Various parts of Ethiopia are holding ceremonies on Sunday for dozens of victims of deadly clashes this weeks sparked by confrontation earlier this week outside the home of an influential ethnic Oromo activist Jawar Mohammed.
The deadly clashes which raged for several days earlier this week was sparked by claims from Jawar on Tuesday of an Ethiopian government- orchestrated attempt to physically attack him, with angry supporters of Jawar taking to the streets to denounce the alleged government conspiracy.
The protests quickly turned into ethnic and religious themed violence pitting members of the ethnic Oromo population against members of various ethnic minorities living in Oromia. The violence also affected some parts of Ethiopia’s capital Addis Ababa which is totally surrounded by Oromia.
Ethiopia was rocked by deadly unrest between November 2015 to March 2018, with many ethnic Oromos who make up around 35 percent of Ethiopia’s estimated 105 million population taking to the streets to protest against alleged political and economic marginalization.
The protests are credited with bringing leadership change at the top with Prime Minister Abiy Ahmed, an ethnic Oromo assuming office in April 2018. However, in recent weeks tensions between Ahmed and Jawar had come to the front over a number of political issues.
Speaking to Xinhua, Aba Woldeyesus Seifu, Public Relations Officer at the influential Ethiopian Orthodox Church said 52 of their adherents including two clergymen have been killed in the violence, with him blaming supporters of Jawar Mohammed for the violence.
“Our adherents were killed by mobs who used sticks, guns, knives and stones to carry out their crimes in three different locations in Oromia,” said Seifu.
The Ethiopian Orthodox Church held a ceremony on Sunday at the holy trinity church in Ethiopia’s capital Addis Ababa to mourn the dead and demand greater government protection for church properties and church faithful.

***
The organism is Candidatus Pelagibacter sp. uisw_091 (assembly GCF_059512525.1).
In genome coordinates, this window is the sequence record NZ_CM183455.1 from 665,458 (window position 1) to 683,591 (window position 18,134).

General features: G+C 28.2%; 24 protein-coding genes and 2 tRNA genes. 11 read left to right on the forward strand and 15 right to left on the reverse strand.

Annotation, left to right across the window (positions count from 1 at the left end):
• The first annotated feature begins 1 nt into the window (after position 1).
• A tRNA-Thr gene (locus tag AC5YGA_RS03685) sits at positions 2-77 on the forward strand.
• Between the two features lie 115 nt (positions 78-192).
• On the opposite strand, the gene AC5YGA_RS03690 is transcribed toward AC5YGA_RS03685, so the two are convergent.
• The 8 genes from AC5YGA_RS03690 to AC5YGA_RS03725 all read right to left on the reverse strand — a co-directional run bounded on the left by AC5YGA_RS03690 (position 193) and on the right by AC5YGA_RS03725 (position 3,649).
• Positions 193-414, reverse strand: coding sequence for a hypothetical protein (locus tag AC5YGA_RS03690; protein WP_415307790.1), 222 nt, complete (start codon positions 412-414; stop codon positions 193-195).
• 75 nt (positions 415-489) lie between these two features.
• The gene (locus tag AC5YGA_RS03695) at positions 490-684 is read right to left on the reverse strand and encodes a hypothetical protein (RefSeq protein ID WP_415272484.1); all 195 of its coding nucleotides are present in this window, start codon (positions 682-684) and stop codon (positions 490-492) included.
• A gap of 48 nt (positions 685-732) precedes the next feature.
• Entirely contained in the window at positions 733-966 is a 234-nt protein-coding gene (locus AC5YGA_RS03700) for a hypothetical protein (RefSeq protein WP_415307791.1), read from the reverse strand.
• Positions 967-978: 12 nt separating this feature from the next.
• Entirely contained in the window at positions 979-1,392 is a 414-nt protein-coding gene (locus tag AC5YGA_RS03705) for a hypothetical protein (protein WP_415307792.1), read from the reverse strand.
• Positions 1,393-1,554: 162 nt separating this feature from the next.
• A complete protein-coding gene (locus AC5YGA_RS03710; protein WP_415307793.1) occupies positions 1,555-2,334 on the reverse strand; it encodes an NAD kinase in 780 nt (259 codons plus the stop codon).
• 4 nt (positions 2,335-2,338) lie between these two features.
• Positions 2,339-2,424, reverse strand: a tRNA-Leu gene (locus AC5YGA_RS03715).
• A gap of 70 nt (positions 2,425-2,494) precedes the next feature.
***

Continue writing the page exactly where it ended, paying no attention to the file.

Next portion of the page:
A hospital official in Addis Ababa on Saturday told Xinhua, he has received 20 bodies including of a police officer killed in clashes in and around Addis Ababa.
“We’ve received 20 bodies, with six of them dying by bullet wounds, while the rest were killed by head injuries caused by an attack using blunt weapons like knives, stones and sticks,” he said.
Addis Ababa,Ethiopia’s political and economic hub, is an ethnically mixed city, but is surrounded by ethnic Oromo villages.
With the Ethiopian government criticized for slow response to the violence,Ethiopian Prime Minister Abiy Ahmed broke his silence on Saturday evening issuing a statement vowing to bring to justice perpetrators of “savage” violence.
“The crisis we have faced will become even more dangerous and difficult if Ethiopians don’t unite and stand as one. There has been an attempt to turn the crisis into a religious and ethnic one. In the process our comrades have become victims in terrible circumstances,”
“We will unswervingly work to ensure the prevalence of the rule of law and to prosecute suspected perpetrators” said the statement from the Ethiopian PM.
In the wake of the Ethiopian PM statement, police in various parts of Oromia have announced they have arrested dozens of suspects and confiscated makeshift weapons. Enditem